Danny Boyle introduced T2 Trainspotting at the screening I attended and said that, throughout filming, he’d seen the cast looking at him and what these looks were saying was: ‘It had better not be shite, Danny.’ This may sum up all our thinking, pretty much. It had better not be shite, Danny. Danny, do what you have to do but, we beg you, don’t make it shite. Once more, with extra feeling: don’t, don’t, don’t make it shite, Danny. And? I take no pleasure in saying it (seriously, hand on heart) but this sequel is, in fact, quite shite.
Like National Review, The Spectator takes on a kind of giddy momentum as it gallops into its unrestrained final pages. Lloyd Evans is the theater critic to read if you suspect all theater critics are wankers. The television critic and columnist James Delingpole, a sort of Gen-X Liddle, is a master putdown artist himself and once wrote delightfully about getting high with David Cameron while listening to Supertramp during their Oxford years. Delingpole even had freaky photographic evidence. (Yes, they all know one another, the Brits; they all live in the same Evelyn Waugh novel.) Columnist Mary Wakefield wrote a delightful piece about how her toddler mistook the dashing actor Benedict Cumberbatch for his daddy, which was forgivable since Cumberbatch, in tatty-jumper mode, was indistinguishable from her husband, Brexit whisperer Dominic Cummings, when he played him in the movie Brexit. Cummings, now a top adviser to the prime minister, once ran the online edition of The Spectator, which under his guidance was the only British magazine to run all of the Danish cartoons spoofing Muhammad that stirred so much rage in 2006. Another previous editor is currently the prime minister of Great Britain, and on the night he won a resounding victory for the Conservative party in December, he acknowledged the importance of his previous colleagues in the battle for Brexit by dashing off a lively diary column for The Spectator overnight.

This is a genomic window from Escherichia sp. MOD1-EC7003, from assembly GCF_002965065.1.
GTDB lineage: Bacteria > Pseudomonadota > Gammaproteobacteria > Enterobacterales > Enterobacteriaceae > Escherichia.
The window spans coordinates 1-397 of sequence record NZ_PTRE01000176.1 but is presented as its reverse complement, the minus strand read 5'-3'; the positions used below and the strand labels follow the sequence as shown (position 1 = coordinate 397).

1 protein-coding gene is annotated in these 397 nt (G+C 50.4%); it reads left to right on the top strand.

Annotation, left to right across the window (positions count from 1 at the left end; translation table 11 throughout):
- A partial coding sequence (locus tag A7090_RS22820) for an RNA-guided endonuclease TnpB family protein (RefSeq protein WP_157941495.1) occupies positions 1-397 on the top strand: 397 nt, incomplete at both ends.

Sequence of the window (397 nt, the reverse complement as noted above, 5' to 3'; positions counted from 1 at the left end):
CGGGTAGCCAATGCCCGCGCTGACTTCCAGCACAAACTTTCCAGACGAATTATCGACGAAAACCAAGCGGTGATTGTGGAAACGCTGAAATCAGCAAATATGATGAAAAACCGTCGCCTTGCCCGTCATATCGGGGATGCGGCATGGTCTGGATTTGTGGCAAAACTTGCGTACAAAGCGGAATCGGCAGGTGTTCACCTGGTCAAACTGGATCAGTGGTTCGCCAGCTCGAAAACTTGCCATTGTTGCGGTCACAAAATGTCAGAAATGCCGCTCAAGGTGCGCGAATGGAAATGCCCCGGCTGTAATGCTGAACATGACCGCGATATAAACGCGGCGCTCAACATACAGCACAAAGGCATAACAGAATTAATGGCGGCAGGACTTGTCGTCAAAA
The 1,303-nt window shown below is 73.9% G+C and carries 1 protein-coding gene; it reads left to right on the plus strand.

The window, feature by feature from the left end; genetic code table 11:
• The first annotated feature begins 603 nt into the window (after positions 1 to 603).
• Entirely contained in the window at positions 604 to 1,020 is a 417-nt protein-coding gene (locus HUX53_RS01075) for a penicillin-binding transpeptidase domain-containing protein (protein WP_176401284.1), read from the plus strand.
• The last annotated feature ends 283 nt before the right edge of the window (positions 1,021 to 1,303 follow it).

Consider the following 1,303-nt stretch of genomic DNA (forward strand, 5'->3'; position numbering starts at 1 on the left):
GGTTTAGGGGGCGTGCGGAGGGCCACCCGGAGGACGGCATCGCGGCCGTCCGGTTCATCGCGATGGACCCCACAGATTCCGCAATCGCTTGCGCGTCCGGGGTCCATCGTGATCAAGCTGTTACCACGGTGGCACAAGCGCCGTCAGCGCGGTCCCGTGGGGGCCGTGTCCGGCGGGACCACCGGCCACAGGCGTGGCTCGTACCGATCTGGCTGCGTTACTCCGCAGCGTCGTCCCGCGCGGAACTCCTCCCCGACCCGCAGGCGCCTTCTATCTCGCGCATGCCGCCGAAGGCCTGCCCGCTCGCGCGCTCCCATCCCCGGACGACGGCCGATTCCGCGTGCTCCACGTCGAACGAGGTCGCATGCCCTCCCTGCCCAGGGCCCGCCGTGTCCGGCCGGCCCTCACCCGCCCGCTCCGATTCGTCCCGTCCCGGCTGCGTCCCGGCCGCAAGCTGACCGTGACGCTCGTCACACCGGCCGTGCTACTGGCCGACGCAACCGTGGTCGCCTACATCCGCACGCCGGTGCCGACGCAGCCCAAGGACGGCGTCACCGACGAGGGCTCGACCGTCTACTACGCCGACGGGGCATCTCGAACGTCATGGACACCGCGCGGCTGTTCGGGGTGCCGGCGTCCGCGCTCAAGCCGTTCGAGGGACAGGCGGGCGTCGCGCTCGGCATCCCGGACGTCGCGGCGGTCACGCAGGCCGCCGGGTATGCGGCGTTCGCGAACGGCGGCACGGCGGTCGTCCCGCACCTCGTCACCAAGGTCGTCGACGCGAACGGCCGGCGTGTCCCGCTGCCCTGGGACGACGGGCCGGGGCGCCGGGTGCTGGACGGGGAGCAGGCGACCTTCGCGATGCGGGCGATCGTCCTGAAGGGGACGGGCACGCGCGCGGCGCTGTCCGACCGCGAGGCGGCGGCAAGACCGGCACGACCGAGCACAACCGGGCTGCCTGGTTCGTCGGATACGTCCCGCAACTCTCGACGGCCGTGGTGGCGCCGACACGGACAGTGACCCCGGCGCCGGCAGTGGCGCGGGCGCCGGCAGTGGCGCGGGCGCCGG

Melissa Kite writes a chatty column about shambolic country living that’s a kind of English sequel to A Year in Provence. At the very back of the book, the genius ad man Rory Sutherland writes with a real-world shrewdness that rarely pops up in fancy magazines. Toby Young, who made his bones with his Trollopean social observation, remains a delightful comic writer but is today also a deeply committed educational reformer who writes seriously about conservative solutions to social problems.
As a group, the writers of The Spectator have two colossal strengths that happen to be the ones I value most in writing: clarity and wit. No word is wasted, no sentence needs to be re-read, no argument ever disappears in the mists of its own vagueness. Reader appreciation for the house style is evident. Giving the lie to the idea that print, or journalism, or cultural commentary are dead, The Spectator is doing better today than perhaps at any other time in its 192 years. Columnist Charles Moore reminds us that the magazine sold for 75,000 pounds in 1951, 1967, and again in 1975, its real value plummeting all the while, but today is thought to be worth some £20 million. All credit goes to its recent, glorious string of editors — Johnson and Cummings and today’s chief, Fraser Nelson, who not only publishes delightful writing each week but, equally important, is utterly indifferent to mob outrage. The merry pub banter goes on, everyone speaking his mind, no one except maybe the regrettable house liberal Matthew Parris inclined to “virtue signaling” (a phrase coined in the magazine in 2015). As Spectator and NR contributor Douglas Murray writes of his colleagues, “I love my strange, disagreeable tribe.”